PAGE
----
Here’s part two of our brief summary of a very useful guide written by MIND, the mental health charity, that we think you will appreciate.
Research shows that when employees feel valued and supported, they tend to have higher wellbeing levels, are more committed to the organisation and they perform better too. By supporting staff wellbeing you can reap the benefits through better morale, loyalty and commitment.
Open and supportive workplaces benefit everyone – employees, employers and the bottom line.
Employers and Line Managers should send a clear message that staff wellbeing matters. Actively encourage all staff to take lunch breaks and annual leave as well as working healthy hours.
Familiarise yourself with your mental health policies and practices and routinely publicise the ways that staff can seek confidential advice and support.
Keep in touch with your staff to check how they are getting on. Create space for them to ask questions, raise issues and to talk about home as well as work problems if they wish.
Include an agenda item at team meetings to discuss people’s wellbeing together and what factors are affecting this. This will help normalise mental health and help staff think about their own and each other’s.
Regular one-to-ones can help maintain good working relationships and build trust. Managers should also help staff manage workloads by ensuring clear definition of expectations and agreeing reasonable timescales.
Treat people with respect, praising good work as soon as someone does it and offering support if there are skills gaps. Listen to your staff and be flexible in your management style to suit each team member and task. Ask them for feedback on the support you provide and what they need to help them achieve their goals.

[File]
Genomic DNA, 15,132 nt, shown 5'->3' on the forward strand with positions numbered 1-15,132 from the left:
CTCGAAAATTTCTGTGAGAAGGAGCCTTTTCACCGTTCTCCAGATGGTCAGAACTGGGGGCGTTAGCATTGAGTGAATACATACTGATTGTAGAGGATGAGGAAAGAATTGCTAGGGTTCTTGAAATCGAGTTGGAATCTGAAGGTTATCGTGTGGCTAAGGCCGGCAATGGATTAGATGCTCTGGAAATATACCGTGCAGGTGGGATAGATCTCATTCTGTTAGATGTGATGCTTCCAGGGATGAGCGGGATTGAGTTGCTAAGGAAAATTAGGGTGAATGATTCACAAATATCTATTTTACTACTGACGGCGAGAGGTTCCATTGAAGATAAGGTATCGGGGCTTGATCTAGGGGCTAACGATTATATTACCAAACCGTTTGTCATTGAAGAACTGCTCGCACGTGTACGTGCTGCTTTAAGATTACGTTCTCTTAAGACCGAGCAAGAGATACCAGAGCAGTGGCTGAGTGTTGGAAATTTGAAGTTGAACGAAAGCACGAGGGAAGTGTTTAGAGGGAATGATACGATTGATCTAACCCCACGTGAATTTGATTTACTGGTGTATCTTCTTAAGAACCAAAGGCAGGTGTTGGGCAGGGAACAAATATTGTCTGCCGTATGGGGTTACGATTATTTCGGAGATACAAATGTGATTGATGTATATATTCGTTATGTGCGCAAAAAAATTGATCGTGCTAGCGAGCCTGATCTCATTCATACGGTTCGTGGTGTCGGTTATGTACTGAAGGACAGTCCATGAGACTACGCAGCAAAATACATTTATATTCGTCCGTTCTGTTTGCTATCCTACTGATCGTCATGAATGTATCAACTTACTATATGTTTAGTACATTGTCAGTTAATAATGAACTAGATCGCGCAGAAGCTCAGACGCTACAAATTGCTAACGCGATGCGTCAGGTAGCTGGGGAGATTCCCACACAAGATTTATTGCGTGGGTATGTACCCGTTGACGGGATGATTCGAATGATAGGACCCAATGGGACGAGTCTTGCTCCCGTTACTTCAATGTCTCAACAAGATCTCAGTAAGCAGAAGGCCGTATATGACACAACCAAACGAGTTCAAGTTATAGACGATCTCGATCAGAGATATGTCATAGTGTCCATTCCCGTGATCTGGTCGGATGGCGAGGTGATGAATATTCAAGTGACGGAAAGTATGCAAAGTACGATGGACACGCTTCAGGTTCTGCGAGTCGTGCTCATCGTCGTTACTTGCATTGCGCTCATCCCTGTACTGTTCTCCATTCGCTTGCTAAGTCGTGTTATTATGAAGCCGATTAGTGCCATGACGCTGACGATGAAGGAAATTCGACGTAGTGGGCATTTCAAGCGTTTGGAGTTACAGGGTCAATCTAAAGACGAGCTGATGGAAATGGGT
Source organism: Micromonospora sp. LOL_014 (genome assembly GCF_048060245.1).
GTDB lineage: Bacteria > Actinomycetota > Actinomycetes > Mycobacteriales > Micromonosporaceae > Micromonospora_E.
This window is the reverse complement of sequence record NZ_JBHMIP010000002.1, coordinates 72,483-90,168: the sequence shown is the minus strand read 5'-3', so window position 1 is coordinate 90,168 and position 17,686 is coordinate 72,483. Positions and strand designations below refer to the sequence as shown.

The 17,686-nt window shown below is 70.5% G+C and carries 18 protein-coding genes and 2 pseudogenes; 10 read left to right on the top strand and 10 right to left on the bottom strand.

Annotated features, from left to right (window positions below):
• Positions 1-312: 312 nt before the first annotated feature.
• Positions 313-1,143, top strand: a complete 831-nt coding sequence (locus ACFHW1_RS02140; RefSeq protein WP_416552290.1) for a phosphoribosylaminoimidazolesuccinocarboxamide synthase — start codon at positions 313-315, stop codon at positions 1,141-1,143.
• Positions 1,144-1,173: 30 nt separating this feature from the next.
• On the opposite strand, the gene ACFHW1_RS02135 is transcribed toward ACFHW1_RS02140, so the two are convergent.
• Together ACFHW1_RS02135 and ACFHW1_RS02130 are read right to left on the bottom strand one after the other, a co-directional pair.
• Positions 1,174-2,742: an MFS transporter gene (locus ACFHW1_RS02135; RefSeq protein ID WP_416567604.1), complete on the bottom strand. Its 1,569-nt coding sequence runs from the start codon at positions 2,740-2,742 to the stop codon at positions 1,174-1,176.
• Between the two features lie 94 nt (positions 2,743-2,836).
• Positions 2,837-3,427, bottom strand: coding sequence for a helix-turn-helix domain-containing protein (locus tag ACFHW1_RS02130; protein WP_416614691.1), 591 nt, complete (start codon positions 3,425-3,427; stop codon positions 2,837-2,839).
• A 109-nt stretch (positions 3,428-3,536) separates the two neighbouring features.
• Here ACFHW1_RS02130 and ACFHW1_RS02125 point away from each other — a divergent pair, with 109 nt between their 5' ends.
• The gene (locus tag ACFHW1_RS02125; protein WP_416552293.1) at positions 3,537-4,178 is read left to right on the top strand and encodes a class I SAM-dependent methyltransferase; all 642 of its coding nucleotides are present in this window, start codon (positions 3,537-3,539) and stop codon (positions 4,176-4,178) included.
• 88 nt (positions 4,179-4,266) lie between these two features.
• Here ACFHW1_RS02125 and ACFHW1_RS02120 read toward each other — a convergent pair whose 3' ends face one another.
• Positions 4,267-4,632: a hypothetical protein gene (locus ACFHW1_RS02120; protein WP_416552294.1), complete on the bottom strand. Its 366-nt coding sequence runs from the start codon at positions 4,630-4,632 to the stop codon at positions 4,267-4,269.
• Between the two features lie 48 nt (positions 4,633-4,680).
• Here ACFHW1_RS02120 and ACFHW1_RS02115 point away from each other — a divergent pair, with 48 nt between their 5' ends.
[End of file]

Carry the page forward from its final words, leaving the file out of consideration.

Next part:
Ensure your employees are confident, well-equipped and supported to do their job to a high standard. Rewarding them and developing their skills will build confidence in addition to providing formal training.
A clear policy will set out how your organisation will promote staff wellbeing, tackle the work-related causes and support staff experiencing them.
Make sure your HR policies are joined up and inclusive of mental health. All staff should also be given information on how mental health is managed and what support is available as part of their induction training.
Managers need training and clear guidance on how to support staff with mental health issues.
Ensure regular one-to-ones embed this and that staff wellbeing is monitored routinely.
Look out for areas of the organisation or job roles where there’s a risk of poor wellbeing – if timesheets show excessive hours, or if sickness absence rates increase in one area, this may indicate a problem.
Encourage staff to work sensible hours, take their full lunch break and holiday entitlement. Senior leaders should lead by example in these areas.
Encourage staff social events, teamwork, collaboration and information-sharing and back this up with robust policies on bullying and harassment.
Promoting two-way communication and involving staff in decision-making helps build trust. Seek out staff views and listen to what they say, take action to address any issues.
Ensure the voices of people with mental health problems are heard in staff forums, diversity networks and other structures within your organisation.
Posted on 6th Feb 2018 11:17:31
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